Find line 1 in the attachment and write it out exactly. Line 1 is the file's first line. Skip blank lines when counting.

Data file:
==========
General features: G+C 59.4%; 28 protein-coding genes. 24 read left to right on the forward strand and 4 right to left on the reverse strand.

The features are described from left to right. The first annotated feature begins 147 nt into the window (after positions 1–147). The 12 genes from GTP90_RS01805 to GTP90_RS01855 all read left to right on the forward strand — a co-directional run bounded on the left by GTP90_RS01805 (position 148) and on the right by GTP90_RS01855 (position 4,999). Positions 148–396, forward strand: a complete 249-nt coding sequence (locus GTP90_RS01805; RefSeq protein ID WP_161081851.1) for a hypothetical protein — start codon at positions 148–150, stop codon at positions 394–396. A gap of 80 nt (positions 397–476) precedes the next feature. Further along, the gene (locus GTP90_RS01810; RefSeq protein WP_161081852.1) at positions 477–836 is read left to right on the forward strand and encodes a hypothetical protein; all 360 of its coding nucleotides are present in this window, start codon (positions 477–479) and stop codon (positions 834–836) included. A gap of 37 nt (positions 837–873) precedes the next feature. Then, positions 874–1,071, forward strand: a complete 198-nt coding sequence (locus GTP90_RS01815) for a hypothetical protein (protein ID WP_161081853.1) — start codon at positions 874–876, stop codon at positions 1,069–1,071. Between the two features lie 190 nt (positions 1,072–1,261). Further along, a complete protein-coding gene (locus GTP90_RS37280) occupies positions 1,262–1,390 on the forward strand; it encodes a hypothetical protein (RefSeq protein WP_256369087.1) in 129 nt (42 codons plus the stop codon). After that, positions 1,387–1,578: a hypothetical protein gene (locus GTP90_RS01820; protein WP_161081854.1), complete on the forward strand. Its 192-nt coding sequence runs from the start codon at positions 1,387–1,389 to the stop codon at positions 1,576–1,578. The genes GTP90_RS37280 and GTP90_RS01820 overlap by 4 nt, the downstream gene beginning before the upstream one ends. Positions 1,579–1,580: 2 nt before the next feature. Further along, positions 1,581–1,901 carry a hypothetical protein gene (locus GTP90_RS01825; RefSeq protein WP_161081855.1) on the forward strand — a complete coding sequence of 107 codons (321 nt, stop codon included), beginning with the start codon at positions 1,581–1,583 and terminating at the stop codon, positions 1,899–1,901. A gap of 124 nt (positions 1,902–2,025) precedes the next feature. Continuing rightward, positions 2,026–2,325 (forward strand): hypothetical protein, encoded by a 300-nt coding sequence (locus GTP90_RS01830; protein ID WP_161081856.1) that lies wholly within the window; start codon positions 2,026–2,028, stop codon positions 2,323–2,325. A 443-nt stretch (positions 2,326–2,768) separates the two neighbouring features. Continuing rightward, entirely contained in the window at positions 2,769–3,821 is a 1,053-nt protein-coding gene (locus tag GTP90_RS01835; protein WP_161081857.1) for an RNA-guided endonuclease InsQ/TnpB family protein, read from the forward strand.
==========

General features: G+C 59.4%; 28 protein-coding genes. 24 read left to right on the forward strand and 4 right to left on the reverse strand.